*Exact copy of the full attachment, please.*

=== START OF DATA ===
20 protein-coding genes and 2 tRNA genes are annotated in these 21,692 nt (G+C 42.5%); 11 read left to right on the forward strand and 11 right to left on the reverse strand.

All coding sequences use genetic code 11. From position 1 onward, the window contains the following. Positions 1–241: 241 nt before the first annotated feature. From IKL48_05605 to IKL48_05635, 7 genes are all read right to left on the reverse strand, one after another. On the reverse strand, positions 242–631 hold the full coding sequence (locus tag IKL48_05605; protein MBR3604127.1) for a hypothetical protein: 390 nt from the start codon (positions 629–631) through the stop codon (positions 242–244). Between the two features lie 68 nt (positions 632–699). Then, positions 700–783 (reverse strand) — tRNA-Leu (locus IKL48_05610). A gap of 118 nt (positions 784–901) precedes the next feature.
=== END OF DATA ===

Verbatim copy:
20 protein-coding genes and 2 tRNA genes are annotated in these 21,692 nt (G+C 42.5%); 11 read left to right on the forward strand and 11 right to left on the reverse strand.

All coding sequences use genetic code 11. From position 1 onward, the window contains the following. Positions 1–241: 241 nt before the first annotated feature. From IKL48_05605 to IKL48_05635, 7 genes are all read right to left on the reverse strand, one after another. On the reverse strand, positions 242–631 hold the full coding sequence (locus tag IKL48_05605; protein MBR3604127.1) for a hypothetical protein: 390 nt from the start codon (positions 629–631) through the stop codon (positions 242–244). Between the two features lie 68 nt (positions 632–699). Then, positions 700–783 (reverse strand) — tRNA-Leu (locus IKL48_05610). A gap of 118 nt (positions 784–901) precedes the next feature.